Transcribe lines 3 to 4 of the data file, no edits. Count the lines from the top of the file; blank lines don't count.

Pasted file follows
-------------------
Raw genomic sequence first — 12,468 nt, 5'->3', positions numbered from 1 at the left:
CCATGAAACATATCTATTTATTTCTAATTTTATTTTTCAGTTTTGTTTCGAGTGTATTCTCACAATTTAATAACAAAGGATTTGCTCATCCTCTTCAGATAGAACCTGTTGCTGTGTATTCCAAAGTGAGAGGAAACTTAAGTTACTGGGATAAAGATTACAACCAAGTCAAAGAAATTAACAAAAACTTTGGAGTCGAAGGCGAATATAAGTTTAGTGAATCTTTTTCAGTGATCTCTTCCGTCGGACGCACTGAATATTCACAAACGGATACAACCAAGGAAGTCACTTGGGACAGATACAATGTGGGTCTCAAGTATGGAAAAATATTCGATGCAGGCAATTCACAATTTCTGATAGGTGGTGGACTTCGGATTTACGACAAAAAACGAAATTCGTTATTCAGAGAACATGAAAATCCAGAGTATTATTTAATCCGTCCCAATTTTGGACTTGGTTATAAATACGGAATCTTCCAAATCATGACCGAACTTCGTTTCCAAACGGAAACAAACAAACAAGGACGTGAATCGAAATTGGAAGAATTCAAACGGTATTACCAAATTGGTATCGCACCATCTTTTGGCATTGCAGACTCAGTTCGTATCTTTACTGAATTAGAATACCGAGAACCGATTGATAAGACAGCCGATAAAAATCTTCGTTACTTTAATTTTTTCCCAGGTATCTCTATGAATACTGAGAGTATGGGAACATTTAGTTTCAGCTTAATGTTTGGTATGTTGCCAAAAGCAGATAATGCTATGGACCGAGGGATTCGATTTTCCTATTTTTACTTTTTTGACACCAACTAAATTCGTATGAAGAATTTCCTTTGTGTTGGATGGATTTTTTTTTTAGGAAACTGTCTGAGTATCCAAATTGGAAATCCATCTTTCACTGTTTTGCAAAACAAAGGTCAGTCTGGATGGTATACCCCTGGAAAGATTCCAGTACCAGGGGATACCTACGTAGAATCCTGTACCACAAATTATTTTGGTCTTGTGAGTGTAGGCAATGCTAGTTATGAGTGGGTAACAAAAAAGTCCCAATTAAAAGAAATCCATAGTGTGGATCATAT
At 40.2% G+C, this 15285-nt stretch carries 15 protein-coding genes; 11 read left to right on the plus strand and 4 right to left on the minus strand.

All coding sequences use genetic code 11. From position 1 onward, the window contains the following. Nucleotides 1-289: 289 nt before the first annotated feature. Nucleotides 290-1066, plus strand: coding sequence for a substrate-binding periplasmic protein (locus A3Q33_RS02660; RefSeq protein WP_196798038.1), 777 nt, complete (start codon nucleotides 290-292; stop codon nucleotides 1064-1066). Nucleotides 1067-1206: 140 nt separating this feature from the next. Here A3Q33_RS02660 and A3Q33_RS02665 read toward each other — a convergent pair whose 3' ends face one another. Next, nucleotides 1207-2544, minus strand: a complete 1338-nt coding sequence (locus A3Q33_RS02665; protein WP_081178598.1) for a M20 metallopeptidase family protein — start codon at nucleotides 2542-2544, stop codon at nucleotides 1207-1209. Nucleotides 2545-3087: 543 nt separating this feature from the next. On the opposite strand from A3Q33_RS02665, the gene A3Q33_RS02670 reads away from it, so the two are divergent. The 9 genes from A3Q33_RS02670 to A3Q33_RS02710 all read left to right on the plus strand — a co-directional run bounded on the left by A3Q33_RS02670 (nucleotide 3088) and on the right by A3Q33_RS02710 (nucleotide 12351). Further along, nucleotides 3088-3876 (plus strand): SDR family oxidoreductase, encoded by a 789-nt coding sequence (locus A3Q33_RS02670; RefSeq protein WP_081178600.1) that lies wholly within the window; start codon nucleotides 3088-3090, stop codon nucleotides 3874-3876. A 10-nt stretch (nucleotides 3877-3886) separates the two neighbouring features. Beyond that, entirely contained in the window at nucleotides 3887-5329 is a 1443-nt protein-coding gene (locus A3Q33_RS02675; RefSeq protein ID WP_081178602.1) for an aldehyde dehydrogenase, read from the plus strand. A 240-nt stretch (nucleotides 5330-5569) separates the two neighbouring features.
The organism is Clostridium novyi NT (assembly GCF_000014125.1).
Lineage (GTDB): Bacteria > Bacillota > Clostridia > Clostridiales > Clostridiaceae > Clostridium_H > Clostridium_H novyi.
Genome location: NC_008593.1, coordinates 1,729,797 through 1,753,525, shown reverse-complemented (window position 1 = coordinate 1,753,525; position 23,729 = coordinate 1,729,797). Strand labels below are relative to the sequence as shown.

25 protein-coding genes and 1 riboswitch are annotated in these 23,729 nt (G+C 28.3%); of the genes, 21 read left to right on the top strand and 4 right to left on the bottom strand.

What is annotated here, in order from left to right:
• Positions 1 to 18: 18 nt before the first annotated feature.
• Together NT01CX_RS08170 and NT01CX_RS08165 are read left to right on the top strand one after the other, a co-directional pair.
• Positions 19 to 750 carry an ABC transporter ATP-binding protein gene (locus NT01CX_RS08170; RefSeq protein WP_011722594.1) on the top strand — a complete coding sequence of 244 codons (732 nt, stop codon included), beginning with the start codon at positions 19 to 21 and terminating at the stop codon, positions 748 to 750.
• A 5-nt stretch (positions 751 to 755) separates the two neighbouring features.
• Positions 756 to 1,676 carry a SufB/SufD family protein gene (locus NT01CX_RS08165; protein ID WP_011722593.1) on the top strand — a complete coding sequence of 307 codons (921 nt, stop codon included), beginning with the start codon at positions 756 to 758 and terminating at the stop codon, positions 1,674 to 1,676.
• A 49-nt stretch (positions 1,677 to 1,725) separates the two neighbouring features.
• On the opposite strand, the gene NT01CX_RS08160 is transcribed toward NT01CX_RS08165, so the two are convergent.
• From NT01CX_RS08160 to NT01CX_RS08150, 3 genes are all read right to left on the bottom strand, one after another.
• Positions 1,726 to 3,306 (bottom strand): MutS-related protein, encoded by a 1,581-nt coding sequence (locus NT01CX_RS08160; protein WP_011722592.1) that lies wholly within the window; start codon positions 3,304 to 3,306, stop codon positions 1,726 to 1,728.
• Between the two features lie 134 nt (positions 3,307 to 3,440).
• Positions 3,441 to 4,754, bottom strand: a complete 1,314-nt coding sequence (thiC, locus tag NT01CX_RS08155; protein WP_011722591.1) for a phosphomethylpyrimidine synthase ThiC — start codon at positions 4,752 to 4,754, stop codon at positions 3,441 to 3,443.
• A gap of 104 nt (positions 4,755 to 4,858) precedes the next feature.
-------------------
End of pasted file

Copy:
At 40.2% G+C, this 15285-nt stretch carries 15 protein-coding genes; 11 read left to right on the plus strand and 4 right to left on the minus strand.

All coding sequences use genetic code 11. From position 1 onward, the window contains the following. Nucleotides 1-289: 289 nt before the first annotated feature. Nucleotides 290-1066, plus strand: coding sequence for a substrate-binding periplasmic protein (locus A3Q33_RS02660; RefSeq protein WP_196798038.1), 777 nt, complete (start codon nucleotides 290-292; stop codon nucleotides 1064-1066). Nucleotides 1067-1206: 140 nt separating this feature from the next. Here A3Q33_RS02660 and A3Q33_RS02665 read toward each other — a convergent pair whose 3' ends face one another. Next, nucleotides 1207-2544, minus strand: a complete 1338-nt coding sequence (locus A3Q33_RS02665; protein WP_081178598.1) for a M20 metallopeptidase family protein — start codon at nucleotides 2542-2544, stop codon at nucleotides 1207-1209. Nucleotides 2545-3087: 543 nt separating this feature from the next. On the opposite strand from A3Q33_RS02665, the gene A3Q33_RS02670 reads away from it, so the two are divergent. The 9 genes from A3Q33_RS02670 to A3Q33_RS02710 all read left to right on the plus strand — a co-directional run bounded on the left by A3Q33_RS02670 (nucleotide 3088) and on the right by A3Q33_RS02710 (nucleotide 12351). Further along, nucleotides 3088-3876 (plus strand): SDR family oxidoreductase, encoded by a 789-nt coding sequence (locus A3Q33_RS02670; RefSeq protein WP_081178600.1) that lies wholly within the window; start codon nucleotides 3088-3090, stop codon nucleotides 3874-3876. A 10-nt stretch (nucleotides 3877-3886) separates the two neighbouring features. Beyond that, entirely contained in the window at nucleotides 3887-5329 is a 1443-nt protein-coding gene (locus A3Q33_RS02675; RefSeq protein ID WP_081178602.1) for an aldehyde dehydrogenase, read from the plus strand. A 240-nt stretch (nucleotides 5330-5569) separates the two neighbouring features.